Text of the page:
Some police officers were sympathetic to a campaign of arson on holiday homes in Wales in the 1980s, according to the detective who was in charge of investigating the attacks.
Meibion Glyndwr targeted holiday homes in a campaign of arson
The so-called Meibion Glyndwr - Sons of Glyndwr - began their campaign of cottage burning in December 1979 in protest at what they claimed was a growing trend of homes in rural Wales being sold as holiday cottages to people from England.
Around 300 properties were attacked during a campaign lasting until the
Although one man, Sion Aubrey Roberts, was convicted in 1993 of
sending letter bombs in the post, the cottage-burning cases remain unsolved.
Now the former head of North Wales CID Gareth Jones has told BBC Wales' Taro Naw programme that some officers in the force, but who were outside the unit investigating the arsonists, supported the actions of Meibion Glyndwr.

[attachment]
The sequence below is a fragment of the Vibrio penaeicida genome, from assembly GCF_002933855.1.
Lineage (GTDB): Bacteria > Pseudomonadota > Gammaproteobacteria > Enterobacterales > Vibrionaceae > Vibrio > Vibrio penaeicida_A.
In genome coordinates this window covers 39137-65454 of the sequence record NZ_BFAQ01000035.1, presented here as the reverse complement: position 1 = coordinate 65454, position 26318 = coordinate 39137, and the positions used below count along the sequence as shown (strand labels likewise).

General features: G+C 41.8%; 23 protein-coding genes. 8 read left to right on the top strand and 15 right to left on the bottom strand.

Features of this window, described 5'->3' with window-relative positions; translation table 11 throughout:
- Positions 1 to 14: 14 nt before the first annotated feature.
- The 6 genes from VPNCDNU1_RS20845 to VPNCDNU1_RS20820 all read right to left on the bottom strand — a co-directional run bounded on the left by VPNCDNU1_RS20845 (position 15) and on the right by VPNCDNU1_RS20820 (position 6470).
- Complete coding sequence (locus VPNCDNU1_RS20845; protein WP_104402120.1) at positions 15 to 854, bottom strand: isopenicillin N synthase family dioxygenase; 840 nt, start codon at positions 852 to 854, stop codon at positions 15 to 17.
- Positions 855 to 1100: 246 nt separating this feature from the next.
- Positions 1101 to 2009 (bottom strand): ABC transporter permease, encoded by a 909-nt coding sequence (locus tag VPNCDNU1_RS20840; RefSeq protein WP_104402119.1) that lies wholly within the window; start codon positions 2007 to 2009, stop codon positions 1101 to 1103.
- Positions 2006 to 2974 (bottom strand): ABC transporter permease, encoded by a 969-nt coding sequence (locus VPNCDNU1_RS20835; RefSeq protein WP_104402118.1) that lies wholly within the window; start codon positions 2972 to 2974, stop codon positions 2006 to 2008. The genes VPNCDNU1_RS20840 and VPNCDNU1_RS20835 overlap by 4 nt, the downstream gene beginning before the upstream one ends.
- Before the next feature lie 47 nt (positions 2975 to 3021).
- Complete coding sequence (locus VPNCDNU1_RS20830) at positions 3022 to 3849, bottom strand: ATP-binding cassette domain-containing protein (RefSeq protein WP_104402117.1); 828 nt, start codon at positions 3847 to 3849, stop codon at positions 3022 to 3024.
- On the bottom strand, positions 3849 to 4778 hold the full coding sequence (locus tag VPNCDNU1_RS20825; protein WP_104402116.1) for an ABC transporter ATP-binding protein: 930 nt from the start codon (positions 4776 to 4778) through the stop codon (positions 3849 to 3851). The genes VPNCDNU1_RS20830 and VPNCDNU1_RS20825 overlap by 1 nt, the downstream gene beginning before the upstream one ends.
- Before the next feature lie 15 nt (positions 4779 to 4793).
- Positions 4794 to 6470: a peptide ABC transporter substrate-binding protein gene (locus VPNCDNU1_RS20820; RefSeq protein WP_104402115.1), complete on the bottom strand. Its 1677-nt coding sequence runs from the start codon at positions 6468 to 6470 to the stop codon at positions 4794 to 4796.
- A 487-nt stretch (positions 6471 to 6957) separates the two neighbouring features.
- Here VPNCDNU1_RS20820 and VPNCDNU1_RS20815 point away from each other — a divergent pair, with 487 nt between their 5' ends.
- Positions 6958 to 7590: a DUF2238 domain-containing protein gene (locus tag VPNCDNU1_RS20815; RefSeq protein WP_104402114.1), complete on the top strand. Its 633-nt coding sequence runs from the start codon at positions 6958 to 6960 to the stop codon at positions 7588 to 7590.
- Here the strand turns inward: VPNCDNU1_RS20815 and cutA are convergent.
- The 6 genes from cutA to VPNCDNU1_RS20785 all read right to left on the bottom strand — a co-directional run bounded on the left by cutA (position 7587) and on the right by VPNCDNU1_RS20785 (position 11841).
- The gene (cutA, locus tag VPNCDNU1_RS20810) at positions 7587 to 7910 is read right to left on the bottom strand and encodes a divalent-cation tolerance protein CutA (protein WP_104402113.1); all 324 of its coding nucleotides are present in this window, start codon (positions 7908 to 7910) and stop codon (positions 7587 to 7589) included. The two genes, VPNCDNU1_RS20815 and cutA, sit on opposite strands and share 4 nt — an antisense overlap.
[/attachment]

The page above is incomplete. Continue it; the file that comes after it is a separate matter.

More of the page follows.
Mr Jones, who is now retired, said: "It was a very exciting time - a very difficult time for the police. At the time there was great political pressure.
"What you had was terrorists in Wales breaking the law night after night and there was pressure on the chief constable to catch those responsible.
Gareth Jones led the investigation into the attacks
"There's no doubt that some police outside this unit were supportive of what
was going on.
"I have no doubt about that and we had to co-operate and work with
those people, but nobody was open about it at the time of course."
Also in the programme, Mr Jones creates a map of where he believes members of Meibion Glyndwr lived, based on the pattern of arson attacks.
Meibion Glyndwr - named after 15th Century rebel leader Owain Glyndwr - said in 1989 that "every white settler" was a target for their campaign.
But the group has not been active since the mid-1990s.
Taro Naw is being broadcast at 2025 GMT on Tuesday on S4C.